OCR A Level Biology:复习笔记2.4.4 Enzyme Activity: Temperature

Enzyme Activity: Temperature

  • Enzymes have a specific optimum temperature
    • This is the temperature at which they catalyse a reaction at the maximum rate

     

  • Lower temperatures either prevent reactions from proceeding or slow them down because:
    • Molecules move relatively slowly as they have less kinetic energy
    • Less kinetic energy results in a lower frequency of successful collisions between substrate molecules and the active sites of the enzymes which leads to less frequent enzyme-substrate complex formation
    • Substrates and enzymes also collide with less energy, making it less likely for bonds to be formed or broken (stopping the reaction from occurring)

     

  • Higher temperatures cause reactions to speed up because:
    • Molecules move more quickly as they have more kinetic energy
    • Increased kinetic energy results in a higher frequency of successful collisions between substrate molecules and the active sites of the enzymes which leads to more frequent enzyme-substrate complex formation
    • Substrates and enzymes also collide with more energy, making it more likely for bonds to be formed or broken (allowing the reaction to occur)

     

Denaturation

  • If temperatures continue to increase past a certain point, the rate at which an enzyme catalyses a reaction drops sharply, as the enzyme begins to denature:
    • The increased kinetic energy and vibration of the enzyme molecules puts a strain on them, eventually causing the weaker hydrogen and ionic bonds that hold the enzyme molecule in its precise shape to start to break
    • The breaking of bonds causes the tertiary structure of the protein (i.e. the enzyme) to change
    • The active site is permanently damaged and its shape is no longer complementary to the substrate, preventing the substrate from binding
    • Denaturation has occurred if the substrate can no longer bind

     

At high temperatures enzymes are denatured - the active site changes shape and is no longer complementary to the substrate. This change is irreversible.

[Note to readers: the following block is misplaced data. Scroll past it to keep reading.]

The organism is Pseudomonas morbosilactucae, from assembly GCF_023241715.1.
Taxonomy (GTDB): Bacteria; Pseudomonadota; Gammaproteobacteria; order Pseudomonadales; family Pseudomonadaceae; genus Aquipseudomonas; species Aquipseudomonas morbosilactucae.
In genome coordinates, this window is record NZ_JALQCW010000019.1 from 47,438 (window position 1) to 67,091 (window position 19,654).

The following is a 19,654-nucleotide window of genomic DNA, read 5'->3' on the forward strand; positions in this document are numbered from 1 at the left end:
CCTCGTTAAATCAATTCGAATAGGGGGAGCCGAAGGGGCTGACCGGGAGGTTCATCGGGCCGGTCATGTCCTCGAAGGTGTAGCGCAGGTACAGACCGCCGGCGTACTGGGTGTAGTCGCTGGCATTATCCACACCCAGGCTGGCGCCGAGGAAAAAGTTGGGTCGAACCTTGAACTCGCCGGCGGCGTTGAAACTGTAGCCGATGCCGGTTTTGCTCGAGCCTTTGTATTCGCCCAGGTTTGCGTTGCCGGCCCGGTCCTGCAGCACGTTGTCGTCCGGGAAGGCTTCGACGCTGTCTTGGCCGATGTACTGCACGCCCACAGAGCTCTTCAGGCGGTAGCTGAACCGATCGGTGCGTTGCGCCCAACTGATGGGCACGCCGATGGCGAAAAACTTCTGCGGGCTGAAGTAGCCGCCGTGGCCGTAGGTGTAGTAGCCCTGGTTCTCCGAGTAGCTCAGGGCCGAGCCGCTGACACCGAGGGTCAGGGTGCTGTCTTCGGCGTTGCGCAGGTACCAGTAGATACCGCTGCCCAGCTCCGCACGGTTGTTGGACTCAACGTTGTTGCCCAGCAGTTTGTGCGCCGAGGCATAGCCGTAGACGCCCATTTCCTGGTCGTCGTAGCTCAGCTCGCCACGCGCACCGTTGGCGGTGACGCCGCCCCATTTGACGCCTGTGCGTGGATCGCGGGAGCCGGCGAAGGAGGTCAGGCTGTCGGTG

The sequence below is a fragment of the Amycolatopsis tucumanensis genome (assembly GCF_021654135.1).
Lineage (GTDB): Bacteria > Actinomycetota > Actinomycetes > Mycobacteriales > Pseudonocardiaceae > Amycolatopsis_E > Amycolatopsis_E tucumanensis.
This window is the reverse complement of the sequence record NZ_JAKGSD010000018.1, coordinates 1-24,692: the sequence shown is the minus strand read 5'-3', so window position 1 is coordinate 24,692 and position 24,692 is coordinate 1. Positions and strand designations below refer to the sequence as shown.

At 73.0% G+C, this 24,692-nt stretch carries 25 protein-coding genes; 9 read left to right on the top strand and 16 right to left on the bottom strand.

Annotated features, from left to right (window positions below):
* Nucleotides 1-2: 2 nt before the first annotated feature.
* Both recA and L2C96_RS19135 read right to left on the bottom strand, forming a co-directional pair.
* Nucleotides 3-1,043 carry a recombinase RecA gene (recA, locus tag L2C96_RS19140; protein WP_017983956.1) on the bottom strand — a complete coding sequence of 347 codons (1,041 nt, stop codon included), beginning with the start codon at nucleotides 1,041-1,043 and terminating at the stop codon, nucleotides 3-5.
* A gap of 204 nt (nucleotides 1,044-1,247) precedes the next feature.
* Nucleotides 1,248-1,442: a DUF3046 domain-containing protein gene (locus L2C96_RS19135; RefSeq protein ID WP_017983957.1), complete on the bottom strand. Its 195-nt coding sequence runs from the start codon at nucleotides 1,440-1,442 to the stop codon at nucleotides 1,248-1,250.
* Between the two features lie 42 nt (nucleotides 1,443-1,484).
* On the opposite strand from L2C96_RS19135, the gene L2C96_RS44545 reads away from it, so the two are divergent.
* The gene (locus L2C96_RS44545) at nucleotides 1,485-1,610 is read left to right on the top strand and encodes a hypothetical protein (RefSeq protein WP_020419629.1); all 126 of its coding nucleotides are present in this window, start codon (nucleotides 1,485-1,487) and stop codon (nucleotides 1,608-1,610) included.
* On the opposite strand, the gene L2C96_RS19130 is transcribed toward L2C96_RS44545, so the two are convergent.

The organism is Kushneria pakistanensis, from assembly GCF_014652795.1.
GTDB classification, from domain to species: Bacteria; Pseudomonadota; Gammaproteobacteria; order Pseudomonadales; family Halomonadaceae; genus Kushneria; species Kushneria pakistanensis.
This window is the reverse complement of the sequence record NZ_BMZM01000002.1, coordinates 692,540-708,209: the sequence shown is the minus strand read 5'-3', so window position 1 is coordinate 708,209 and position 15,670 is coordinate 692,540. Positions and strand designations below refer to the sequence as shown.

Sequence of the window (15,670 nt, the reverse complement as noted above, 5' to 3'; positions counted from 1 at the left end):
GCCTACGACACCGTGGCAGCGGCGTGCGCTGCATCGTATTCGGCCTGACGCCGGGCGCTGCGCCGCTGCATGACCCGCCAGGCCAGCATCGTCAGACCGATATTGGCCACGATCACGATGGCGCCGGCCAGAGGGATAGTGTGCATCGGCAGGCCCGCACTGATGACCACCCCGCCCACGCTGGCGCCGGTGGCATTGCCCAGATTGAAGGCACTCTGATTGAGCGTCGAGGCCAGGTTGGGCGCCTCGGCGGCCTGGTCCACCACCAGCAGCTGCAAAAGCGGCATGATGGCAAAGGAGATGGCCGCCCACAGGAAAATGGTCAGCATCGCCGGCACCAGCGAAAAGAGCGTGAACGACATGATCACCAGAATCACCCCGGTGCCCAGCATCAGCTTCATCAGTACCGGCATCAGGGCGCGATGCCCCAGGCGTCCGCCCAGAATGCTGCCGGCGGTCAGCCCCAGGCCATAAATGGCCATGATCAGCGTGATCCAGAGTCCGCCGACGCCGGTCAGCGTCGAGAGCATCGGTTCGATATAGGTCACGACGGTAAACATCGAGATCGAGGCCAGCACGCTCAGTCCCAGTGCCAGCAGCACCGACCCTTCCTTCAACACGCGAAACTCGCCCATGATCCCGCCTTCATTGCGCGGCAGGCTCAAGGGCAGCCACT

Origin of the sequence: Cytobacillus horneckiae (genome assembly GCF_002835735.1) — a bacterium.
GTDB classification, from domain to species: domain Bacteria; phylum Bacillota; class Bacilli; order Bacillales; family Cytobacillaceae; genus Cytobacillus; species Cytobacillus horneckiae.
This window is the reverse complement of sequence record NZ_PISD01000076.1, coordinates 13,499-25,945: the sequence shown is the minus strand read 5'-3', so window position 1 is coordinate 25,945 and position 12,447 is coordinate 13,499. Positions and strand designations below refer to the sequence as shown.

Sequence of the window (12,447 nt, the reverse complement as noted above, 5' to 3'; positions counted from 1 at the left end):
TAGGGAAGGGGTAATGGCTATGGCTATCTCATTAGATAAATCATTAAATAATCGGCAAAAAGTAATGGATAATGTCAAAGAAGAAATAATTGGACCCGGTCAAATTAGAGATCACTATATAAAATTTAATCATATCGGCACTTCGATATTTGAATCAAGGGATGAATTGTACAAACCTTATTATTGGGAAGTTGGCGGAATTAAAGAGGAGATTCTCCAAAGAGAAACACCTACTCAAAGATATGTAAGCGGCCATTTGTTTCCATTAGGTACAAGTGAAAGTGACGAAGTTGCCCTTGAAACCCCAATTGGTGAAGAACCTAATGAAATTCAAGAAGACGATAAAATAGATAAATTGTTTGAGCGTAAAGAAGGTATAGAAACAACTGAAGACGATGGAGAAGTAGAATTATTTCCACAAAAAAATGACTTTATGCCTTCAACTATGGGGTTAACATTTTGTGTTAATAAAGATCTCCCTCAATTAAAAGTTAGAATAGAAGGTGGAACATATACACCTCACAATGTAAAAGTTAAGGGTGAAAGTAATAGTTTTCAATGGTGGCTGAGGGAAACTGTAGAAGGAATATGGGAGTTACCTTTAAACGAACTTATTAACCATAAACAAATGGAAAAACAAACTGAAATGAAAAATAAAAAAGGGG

The effect of temperature on the rate of an enzyme-catalysed reaction

  • The optimum temperature of an enzyme and the temperature at which an enzyme is denatured varies according to the habitat to which an organism is adapted
    • Most enzymes present in living organisms denature at temperatures above 60 °C

     

  • Very few human enzymes can function at temperatures above 50 °C
    • Humans maintain a body temperature of about 37 °C and even temperatures exceeding 40 °C can cause the denaturation of some enzymes

     

  • Some bacteria that live in thermal springs have enzymes that can withstand temperatures in excess of 80 °C
    • These enzymes are thermostable

     

Temperature coefficient

  • The temperature coefficient for a biological reaction is the ratio between the rates of that reaction at two different temperatures
    • For most enzyme-catalysed reactions the rate of the reaction doubles for every 10 °C increase in temperature
    • The temperature coefficient (Q) for a reaction that follows this pattern is: Q₁₀ = 2

     

  • The temperature coefficient can be calculated using the following equation:

Temperature coefficient = (rate of reaction at (x + 10) °C) ÷ (rate of reaction at x °C)

Worked Example

The graph below shows the effect of temperature on an enzyme-catalysed reaction. Using the information in the graph, calculate the temperature coefficient for the reaction between 20 °C and 30 °C.

Step One: Using the graph, note the intercepts on the vertical axis at 20 °C and 30 °C

At 20 °C the rate of reaction is 10 arbitrary units and at 30 °C the rate of reaction is 20 arbitrary units

Step Two: Write out the equation and substitute in the known values

Temperature coefficient = (rate of reaction at (x + 10) °C) ÷ (rate of reaction at x °C)

Q₁₀ = rate of reaction at 30 °C ÷ rate of reaction at 20 °C

Q₁₀ = 20 ÷ 10

Step Three: Calculate the temperature coefficient

Q₁₀ = 2

(There is no unit for Q₁₀ as it is a ratio)

Exam Tip

When answering questions about reaction rates for enzyme-catalysed reactions, make sure to explain how the temperature affects the speed at which the molecules (enzymes and substrates) are moving (i.e. their kinetic energy) and how this, in turn, affects the number of successful collisions.A common mistake in exams is to say that enzymes are 'killed' at high temperatures. This is not biologically accurate and you would be marked down for this, as enzymes are protein molecules, not living organisms. Enzymes are denatured, not killed.

 

 

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